In an era when many kids still lived in tenements, Spielberg grew up in various car-focused suburbs of the future, moving to nicer and nicer neighborhoods as his father smoothly climbed the corporate ladder from the Jewish-run RCA in New Jersey to a WASPish GE division in Phoenix, to a very WASP IBM in what would come to be known as Silicon Valley. Young Steven was surrounded by the highest standard of living for the masses in history. (To his credit, Spielberg has appeared unusually grateful to be an American.) Mom had time to mope about her lack of artistic self-fulfillment because raising four children wasn’t quite as much work as it was before washing machines and high-tech Tide detergent.
In truth, almost all of what happened to young Spielberg was close to ideal. At age 12 he began to monomaniacally focus on his future career as a director and taught himself his profession with a lot of support from his family and his worshipful fellow Boy Scouts.
Spielberg was perhaps the first of the media-saturated filmmakers who grew up watching old movies on TV, with Tim Burton, the Coen brothers, Quentin Tarantino, and countless more to follow. But Spielberg was from a more vigorous, less sedentary, less obese era than our own. In The Fabelmans, the protagonist spends perhaps 20 percent of the movie in his Boy Scout uniform, typically employing his loyal fellow Scouts as extras in the fifteen or twenty 8mm films he shot as an enterprising boy, often using wildly ambitious sets, such as his Fighter Squad, which featured an actual fighter aircraft in flight.
Here’s a clip from the war movie Escape to Nowhere that the 14-year-old Spielberg set to Wagner’s Ride of the Valkyries eighteen years before Coppola’s Apocalypse Now.
Growing up in suburban Phoenix, Spielberg was one of the greatest Boy Scouts ever, earning well over twice as many merit badges as it takes to make Eagle Scout.
In The Fabelmans, the long second act in Phoenix, where Spielberg lived from age 9 to 16, is the best. Spielberg imprinted on the desert landscape as an adolescent so he films his youthful adventures in it superbly.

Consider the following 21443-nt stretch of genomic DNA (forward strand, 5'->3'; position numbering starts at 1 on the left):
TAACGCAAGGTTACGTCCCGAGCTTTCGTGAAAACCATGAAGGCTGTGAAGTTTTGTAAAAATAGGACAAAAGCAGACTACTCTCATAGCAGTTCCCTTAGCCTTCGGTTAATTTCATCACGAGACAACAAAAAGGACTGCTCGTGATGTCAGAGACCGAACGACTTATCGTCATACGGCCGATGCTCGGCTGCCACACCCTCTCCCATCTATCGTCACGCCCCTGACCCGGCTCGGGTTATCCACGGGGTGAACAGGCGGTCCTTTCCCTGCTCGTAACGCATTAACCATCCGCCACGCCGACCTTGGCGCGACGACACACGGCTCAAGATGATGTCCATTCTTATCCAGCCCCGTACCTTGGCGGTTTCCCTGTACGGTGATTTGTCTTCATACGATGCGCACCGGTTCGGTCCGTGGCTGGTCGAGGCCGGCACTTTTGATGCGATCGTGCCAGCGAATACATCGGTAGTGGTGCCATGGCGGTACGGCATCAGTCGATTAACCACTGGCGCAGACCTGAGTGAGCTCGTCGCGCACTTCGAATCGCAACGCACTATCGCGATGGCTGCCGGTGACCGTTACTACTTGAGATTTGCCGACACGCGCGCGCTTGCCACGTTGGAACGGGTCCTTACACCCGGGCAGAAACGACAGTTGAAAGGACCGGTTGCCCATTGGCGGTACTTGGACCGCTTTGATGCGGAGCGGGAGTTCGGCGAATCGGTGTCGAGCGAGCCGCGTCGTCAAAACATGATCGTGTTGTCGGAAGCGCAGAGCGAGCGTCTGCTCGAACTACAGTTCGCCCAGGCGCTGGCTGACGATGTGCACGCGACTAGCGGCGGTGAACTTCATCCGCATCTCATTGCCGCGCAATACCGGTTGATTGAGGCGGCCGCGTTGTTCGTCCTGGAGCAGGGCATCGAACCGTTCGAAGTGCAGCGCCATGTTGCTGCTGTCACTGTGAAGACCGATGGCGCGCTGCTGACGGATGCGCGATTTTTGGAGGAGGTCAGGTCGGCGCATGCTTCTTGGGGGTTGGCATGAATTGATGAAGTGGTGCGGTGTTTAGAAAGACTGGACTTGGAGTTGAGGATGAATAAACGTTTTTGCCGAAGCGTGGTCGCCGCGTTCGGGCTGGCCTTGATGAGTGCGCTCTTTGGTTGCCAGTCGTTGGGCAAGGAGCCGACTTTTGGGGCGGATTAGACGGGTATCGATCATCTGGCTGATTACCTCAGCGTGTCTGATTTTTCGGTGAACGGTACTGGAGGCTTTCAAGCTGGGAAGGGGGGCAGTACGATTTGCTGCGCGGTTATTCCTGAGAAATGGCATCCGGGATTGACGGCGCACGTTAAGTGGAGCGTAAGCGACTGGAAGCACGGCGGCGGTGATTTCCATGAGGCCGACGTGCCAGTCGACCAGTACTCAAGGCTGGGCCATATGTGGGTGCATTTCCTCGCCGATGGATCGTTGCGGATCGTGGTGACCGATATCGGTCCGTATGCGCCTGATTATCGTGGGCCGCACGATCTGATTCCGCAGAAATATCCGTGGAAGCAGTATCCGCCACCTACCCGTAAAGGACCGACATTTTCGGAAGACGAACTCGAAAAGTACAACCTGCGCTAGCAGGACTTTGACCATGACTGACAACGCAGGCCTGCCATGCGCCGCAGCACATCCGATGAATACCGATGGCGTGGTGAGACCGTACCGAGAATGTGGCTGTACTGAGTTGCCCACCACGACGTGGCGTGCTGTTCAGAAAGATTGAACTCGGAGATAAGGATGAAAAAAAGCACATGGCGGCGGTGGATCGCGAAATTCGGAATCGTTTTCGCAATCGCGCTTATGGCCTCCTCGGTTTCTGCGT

Unfortunately, the film concludes with a weak third act that might serve as a below-average episode of the meat-and-potatoes sitcom The Goldbergs. In it, the Fabelmans move to a gorgeous San Francisco Bay suburb, but the son has to leave his beloved Boy Scout troop behind and nobody at his new high school yet knows he’s a child prodigy director. Instead, the high school seniors are interested in sports and sex, which the hero isn’t very good at.
In The Fabelmans, the hero is angry that his new California high school is full of tall blond gentile athletes. Spielberg peaked at 5′ 7.5″, which to me seems fine, but apparently it’s important to him sixty years later to complain about his parents subjecting him to “Giant Sequoia” classmates.
How many hundreds of movies have we seen with the message “Hey, pretty gentile girl, don’t like that tall gentile quarterback! Instead, like me, the short smart funny Jewish nerd”?
Well, now you’ll see one more. You might think that 76-year-old Spielberg had been to enough movies to realize this is a derisible cliché by now. But instead, the great man plows heedlessly into the most stereotypical high school racist resentment trope imaginable.
Interestingly, the younger Spielberg didn’t seem to be as racist, instead identifying more with Americans in general. For example, in the 1980s and 1990s he kept on staff as his script doctor-in-chief the ultra-Anglophilic playwright Tom Stoppard. But in this century, Spielberg has relied for screenplays upon the hyper-ethnocentric gay Tony Kushner, who ruined Spielberg’s remake of West Side Story with his talky script, validating historian Paul Johnson’s observation that Jews tend to get more bigoted with age.
My general impression of Spielberg has been that he’s a great American.
On the other hand, The Fabelmans reminds me of my best friend’s anecdote from June 1975 when he was employed at Universal Studios picking up litter with a stick with a nail on it. He was so good at this that he got promoted to guarding the parking lot in front of the executives’ skyscraper. “Don’t let anybody park here,” his boss told him. “Tourists are always trying to park here.”
A couple of hours later, an expensive sports car roared up and a young man in a leather jacket leapt out.
“Excuse me, sir,” my friend said. “But you can’t park here.”
“Do you know who I am? I’m Steven Spielberg!”
“Never heard of you. But, whoever you are, you can’t park here.”
“What’s your name? I’ll have you fired!”
Ten minutes later, my friend’s boss showed up. “Uh, have you seen Jaws?”
My friend replied, “That new shark movie? No, but I hear it’s great!”
“Yeah, well, Steven Spielberg directed it. So, you’re fired from guarding this parking lot. But I kept your stick with a nail on it, so you can have your old job back.”
Fortunately, David Lynch saves The Fabelmans in the epilogue.